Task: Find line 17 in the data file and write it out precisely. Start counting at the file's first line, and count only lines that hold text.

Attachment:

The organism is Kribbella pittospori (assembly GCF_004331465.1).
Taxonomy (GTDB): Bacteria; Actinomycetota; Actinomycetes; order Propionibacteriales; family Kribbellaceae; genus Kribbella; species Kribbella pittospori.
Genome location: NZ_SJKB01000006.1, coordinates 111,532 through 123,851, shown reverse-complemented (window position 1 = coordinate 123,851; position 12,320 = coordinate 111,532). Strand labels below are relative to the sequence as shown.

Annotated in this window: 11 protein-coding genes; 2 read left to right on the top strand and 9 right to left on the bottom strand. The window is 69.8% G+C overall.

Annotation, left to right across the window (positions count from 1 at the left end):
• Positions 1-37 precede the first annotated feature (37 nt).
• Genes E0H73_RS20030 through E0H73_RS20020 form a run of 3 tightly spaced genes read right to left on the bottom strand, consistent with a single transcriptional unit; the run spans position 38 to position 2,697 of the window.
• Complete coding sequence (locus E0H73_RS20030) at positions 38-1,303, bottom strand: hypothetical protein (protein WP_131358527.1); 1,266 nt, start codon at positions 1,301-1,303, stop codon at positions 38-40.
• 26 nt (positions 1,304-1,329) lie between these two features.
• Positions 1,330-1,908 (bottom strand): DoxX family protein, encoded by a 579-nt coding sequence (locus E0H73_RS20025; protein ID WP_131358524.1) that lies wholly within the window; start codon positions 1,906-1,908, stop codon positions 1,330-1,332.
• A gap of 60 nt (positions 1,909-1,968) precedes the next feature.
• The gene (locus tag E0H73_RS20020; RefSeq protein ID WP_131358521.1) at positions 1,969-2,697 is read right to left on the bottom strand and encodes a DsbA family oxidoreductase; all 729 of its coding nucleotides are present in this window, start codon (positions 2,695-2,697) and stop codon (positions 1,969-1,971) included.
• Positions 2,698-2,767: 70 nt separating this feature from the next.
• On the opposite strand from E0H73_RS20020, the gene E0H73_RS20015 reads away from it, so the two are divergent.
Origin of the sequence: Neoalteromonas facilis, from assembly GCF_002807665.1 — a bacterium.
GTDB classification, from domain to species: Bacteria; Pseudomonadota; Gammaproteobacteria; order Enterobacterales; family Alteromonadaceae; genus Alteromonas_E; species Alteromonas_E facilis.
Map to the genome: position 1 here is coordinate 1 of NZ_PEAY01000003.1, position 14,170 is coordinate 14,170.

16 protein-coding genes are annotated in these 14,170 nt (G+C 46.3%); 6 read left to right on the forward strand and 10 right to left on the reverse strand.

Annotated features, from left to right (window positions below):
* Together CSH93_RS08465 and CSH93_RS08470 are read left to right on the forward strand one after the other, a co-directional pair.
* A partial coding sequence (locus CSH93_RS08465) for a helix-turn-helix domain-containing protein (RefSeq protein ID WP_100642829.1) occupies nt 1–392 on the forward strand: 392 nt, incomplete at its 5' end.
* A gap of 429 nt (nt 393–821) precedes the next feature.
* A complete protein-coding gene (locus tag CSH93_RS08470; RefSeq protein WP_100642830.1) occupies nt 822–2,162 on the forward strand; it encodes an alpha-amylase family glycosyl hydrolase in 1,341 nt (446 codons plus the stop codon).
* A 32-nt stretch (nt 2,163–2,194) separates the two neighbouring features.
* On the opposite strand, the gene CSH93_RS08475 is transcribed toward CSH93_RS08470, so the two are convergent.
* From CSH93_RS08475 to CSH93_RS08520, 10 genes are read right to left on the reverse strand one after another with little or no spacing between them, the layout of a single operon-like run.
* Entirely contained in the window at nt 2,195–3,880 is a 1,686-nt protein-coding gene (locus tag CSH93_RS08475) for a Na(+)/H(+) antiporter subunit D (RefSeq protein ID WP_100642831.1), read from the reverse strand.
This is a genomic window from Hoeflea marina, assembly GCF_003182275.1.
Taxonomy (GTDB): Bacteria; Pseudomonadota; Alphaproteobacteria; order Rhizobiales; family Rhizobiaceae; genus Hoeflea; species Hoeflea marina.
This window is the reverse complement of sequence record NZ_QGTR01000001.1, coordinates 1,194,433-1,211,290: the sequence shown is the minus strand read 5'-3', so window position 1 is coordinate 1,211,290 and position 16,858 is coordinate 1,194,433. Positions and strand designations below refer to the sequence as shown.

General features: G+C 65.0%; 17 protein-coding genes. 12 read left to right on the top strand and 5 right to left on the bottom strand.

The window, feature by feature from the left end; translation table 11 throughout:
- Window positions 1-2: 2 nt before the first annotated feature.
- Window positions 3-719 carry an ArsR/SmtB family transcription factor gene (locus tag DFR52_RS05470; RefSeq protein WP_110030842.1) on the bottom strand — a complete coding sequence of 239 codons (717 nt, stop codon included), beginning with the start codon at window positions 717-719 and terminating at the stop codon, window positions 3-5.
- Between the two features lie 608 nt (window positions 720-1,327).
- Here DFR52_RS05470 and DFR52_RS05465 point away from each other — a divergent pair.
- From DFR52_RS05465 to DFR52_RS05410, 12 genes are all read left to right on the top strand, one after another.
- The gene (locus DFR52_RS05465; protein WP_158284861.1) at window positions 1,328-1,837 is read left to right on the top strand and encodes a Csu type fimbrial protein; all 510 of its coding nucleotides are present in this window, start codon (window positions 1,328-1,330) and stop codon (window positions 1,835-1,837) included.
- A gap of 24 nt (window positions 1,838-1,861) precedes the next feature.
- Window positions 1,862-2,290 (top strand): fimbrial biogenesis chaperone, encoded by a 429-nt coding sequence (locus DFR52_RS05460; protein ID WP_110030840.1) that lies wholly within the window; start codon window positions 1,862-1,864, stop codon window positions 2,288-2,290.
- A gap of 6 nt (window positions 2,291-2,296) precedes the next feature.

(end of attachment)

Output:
Map to the genome: position 1 here is coordinate 1 of NZ_PEAY01000003.1, position 14,170 is coordinate 14,170.